Unsurprisingly, the use of -omics methods in diagnosis delivered an avalanche of biomarker candidates, showing great promise for better disease detection and treatment. Nevertheless, a stable, predictive, and interpretable biomarker inevitably undergoes a long and costly process to qualify for personalized medicine, and most biomarker candidates from -omics studies were eliminated during that development. Publications related to -omics techniques for EV studies are increasing. Most of them focus on proteomics and transcriptomics through summarizing the last five years’ literature (Figure 3a). Table 5 contains a list of candidate biomarkers originating from EVs in body fluids obtained via a proteome study and Table 6 for a transcriptome study; of note, tumor-derived non-coding RNA cargo in EVs has attracted lots of attention and attributed to the specific contents from the original cells that are faithfully and sensitively detected in EVs and were reviewed elsewhere (Ebrahimi et al. [125]). It should be mentioned that it remains to be established if annotation as “non-coding” is correct for many of these RNAs since studies [126,127] suggest the need to re-annotate as well as to newly discover protein-encoding RNAs. Proteomics is an invaluable tool to resolve this issue and may uncover new disease-relevant proteins. EVs have been further investigated in biomarker, therapy, drug delivery, and cancer vaccine fields (Figure 3b). Obviously, many biomarker candidates were identified from EVs in clinical body fluids, but very few enter clinical trials with physiological activities and ultimately obtain approval (e.g., by FDA); the road from bench to bedside is full of challenges and obstacles, such as human disease heterogeneity, limitations of surrogate disease model systems for biomarker candidates, and the difficulties in establishing a clear link between molecular indicators and disease pathology with high sensitivity and specificity [128]. Hope is given by accumulating clinical trials applied to EVs summarized by Lai et al. [121], which involves cancer (main cases), cardiovascular disease, infectious disease (COVID-19), neurodegenerative disease, and others. To date (Dec. 23rd, 2022), there are 112 ongoing clinical trials about EVs in diagnosis and therapy, including early phase 1 (9 cases), phase 1 (35 cases), phase 1/2 (21 cases), phase 2 (29 cases), phase 2/3 (5 cases), phase 3 (5 cases), and phase 4 (8 cases) [129]. ExoDxLung (ALK) is the world’s first plasma-based diagnostic enabling real-time detection of EML4-ALK mutations in non-small cell lung cancer patients, launched by Exosome Diagnostics in 2016 [130]. Although there is no licensed EV therapeutic product so far, increasing clinical trials are applied EVs in human diseases, such as EXOFLO derived from human bone marrow mesenchymal stromal cells to alleviate the moderate-to-severe acute respiratory distress syndrome of COVID-19 patients (NCT05354141) [131]. Therefore, the global market displays great enthusiasm for EVs diagnostics and therapeutics. A market report by BBC Research predicted global investment in EVs with a compound annual growth rate (CAGR) of 41.3% for the period of 2021–2026 in the diagnostics field and 38.6% in the therapeutic field [132] with a large fraction of EV research concentrated on cancer [132,133]. Moreover, Vesigen Therapeutics raised $28.5 million for the use of microvesicles in drug delivery therapy due to its benefit of carrying greater payloads than exosomes and being more readily produced at large scale [134].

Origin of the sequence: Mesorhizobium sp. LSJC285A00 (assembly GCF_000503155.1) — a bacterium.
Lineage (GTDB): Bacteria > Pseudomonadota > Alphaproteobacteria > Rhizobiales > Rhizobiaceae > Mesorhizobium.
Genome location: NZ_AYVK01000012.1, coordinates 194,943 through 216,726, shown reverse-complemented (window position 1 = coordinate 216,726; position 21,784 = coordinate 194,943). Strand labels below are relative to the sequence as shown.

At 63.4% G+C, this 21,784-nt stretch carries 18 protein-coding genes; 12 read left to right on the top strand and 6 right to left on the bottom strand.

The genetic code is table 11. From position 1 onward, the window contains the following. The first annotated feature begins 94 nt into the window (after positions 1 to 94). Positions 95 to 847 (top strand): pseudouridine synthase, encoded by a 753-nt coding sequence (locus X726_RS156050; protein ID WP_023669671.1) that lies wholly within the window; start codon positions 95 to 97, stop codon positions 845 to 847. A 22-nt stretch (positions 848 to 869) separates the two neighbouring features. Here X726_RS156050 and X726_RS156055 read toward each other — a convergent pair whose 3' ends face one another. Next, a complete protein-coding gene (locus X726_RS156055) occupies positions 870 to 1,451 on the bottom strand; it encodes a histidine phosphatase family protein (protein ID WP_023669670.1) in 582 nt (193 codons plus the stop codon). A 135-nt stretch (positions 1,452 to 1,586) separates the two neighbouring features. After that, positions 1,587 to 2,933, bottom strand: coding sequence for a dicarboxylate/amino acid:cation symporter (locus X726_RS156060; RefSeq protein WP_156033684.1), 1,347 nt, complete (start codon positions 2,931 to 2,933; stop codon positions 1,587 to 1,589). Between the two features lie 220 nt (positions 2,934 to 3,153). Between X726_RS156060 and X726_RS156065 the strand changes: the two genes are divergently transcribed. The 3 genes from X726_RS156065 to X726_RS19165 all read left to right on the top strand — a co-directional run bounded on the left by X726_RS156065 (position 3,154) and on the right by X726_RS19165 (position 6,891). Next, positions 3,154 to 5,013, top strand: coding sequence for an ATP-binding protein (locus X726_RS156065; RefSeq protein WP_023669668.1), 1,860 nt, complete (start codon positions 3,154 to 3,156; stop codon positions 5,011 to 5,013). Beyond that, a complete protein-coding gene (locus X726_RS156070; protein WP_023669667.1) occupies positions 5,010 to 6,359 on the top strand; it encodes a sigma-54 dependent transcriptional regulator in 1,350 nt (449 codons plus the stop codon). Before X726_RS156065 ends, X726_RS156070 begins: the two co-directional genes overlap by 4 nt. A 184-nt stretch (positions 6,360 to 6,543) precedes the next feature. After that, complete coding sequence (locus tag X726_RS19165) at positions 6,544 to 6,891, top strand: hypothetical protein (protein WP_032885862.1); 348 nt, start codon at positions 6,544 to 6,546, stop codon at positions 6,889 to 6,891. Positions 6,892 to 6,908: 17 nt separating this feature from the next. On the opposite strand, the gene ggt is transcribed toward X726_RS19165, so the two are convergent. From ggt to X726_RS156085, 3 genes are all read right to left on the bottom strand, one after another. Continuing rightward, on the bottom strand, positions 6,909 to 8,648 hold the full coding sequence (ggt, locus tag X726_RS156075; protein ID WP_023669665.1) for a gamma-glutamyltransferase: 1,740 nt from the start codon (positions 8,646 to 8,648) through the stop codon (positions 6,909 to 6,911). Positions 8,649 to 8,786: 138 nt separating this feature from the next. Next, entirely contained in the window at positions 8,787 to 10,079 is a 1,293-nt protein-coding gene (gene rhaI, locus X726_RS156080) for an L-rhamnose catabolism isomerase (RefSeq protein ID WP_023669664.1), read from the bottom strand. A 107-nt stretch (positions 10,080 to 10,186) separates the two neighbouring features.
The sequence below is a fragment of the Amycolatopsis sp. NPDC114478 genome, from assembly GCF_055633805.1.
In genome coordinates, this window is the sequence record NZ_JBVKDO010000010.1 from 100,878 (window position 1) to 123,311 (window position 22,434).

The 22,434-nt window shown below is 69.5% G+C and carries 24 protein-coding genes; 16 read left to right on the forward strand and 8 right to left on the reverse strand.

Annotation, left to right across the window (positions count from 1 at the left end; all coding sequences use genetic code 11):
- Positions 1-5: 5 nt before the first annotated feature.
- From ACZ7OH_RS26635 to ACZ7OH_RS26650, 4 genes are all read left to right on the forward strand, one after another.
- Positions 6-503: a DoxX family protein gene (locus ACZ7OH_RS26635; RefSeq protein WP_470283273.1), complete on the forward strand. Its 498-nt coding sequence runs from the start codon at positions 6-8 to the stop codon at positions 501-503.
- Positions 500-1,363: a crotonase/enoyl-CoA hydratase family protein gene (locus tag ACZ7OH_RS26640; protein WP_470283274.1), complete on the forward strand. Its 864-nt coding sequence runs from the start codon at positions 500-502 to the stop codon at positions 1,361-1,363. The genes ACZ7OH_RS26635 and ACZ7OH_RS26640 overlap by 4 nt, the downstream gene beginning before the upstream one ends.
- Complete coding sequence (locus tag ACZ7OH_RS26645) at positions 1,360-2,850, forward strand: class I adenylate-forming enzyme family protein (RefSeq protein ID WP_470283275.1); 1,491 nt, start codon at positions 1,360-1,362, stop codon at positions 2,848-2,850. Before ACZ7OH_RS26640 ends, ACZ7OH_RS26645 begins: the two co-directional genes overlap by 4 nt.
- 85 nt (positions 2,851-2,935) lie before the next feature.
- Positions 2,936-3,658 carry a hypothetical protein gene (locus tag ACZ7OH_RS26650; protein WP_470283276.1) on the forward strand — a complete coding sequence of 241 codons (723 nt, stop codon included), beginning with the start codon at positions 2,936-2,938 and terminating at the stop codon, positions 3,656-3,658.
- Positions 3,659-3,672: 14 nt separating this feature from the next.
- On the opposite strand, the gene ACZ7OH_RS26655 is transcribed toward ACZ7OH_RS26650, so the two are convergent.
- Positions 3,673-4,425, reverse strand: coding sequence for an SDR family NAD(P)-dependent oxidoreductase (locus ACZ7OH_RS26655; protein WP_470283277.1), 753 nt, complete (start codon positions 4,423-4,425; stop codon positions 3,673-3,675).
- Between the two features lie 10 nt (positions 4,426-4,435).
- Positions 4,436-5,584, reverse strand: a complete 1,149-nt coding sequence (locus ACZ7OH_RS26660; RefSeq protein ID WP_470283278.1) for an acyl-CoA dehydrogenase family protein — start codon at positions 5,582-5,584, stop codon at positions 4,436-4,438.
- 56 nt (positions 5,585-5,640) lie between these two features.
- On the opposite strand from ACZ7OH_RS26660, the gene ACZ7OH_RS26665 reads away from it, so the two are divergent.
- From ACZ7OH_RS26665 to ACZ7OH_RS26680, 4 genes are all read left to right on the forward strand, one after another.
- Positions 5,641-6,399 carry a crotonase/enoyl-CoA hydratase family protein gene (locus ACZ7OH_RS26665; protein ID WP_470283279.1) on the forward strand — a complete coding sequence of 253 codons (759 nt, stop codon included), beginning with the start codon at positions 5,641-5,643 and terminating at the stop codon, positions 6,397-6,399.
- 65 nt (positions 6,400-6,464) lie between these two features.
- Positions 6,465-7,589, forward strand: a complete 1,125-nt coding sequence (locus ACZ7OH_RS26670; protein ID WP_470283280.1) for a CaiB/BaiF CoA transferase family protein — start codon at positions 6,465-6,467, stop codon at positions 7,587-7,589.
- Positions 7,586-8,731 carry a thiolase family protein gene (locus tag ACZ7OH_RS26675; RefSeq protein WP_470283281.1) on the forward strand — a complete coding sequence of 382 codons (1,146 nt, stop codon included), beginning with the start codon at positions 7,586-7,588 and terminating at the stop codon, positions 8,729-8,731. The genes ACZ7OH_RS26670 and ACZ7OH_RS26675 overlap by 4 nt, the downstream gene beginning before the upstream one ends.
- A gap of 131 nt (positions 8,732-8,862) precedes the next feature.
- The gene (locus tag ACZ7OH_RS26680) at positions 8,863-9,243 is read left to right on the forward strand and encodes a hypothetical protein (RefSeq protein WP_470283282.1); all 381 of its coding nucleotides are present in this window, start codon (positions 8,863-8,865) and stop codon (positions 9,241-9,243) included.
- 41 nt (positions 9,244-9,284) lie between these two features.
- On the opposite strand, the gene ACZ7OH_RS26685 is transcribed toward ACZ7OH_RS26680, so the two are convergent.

There are plenty of proteome studies on the essential components of EVs in biofluids, mostly blood and urine, to identify candidate biomarkers. Proteomics is a highly promising tool for EVs and is able to classify tumor types and establish signature proteins and robust biomarkers. Hoshino et al. [135] conducted proteomic profiles of EVs from 426 human cancer samples to identify and classify uncertain primary tumor subtypes illustrating that EVs from body fluids possess a potential value to improve the remedial outcome of lethal cancer. In addition, EVs possess extraordinary features ideal for proteomics using mass spectrometry (MS) [136]: relatively low complexity, enrichment in low abundance molecules, a conserved set of common proteins that are vital for vesicle biogenesis, structure, trafficking, and the presence of specifical proteins from the (pathological) cell type they originated. Proteomics gives access to post-translationally modified (PTM) proteins that were altered in function, physicochemical properties, and cellular pathogenesis through chemical modification after translation, including cleavage of precursors, formation of disulfide bonds, covalent attachment or removal of low-molecular-weight groups, and so forth. Glycosylation, phosphorylation, ubiquitination, SUMOylation, acetylation, and S-nitrosylation have been identified and studied in EVs [137]. For example, immobilized metal affinity chromatography (IMAC) is a common method to enrich phosphopeptides with robust interaction between phosphate groups and metal ions, and hydrophilic interaction chromatography (HILIC) is a favorable method to concentrate glycopeptides due to excellent enrichment efficiency and unbiased binding; Zheng et al. [138] fabricated the above and developed a core–shell carbonyl-functionalized magnetic zirconium–organic framework (CFMZOF) to identify phosphopeptides and glycopeptides simultaneously in a human urine sample with high selectivity and a low detection limit. Nunez et al. [139] first defined the proteome landscape of diabetes patients’ serum-derived EVs and quantified the circulating global proteins and phosphoproteins simultaneously. More importantly, proteomics boosts the dissection of the protein signature, signaling pathways, and clinical pharmacokinetics of EVs by improving the proteome sequence coverage to better characterize their molecular cargo via identifying PTMs and proteoforms in particular pathological events with the ultimate aim of achieving clinical translation.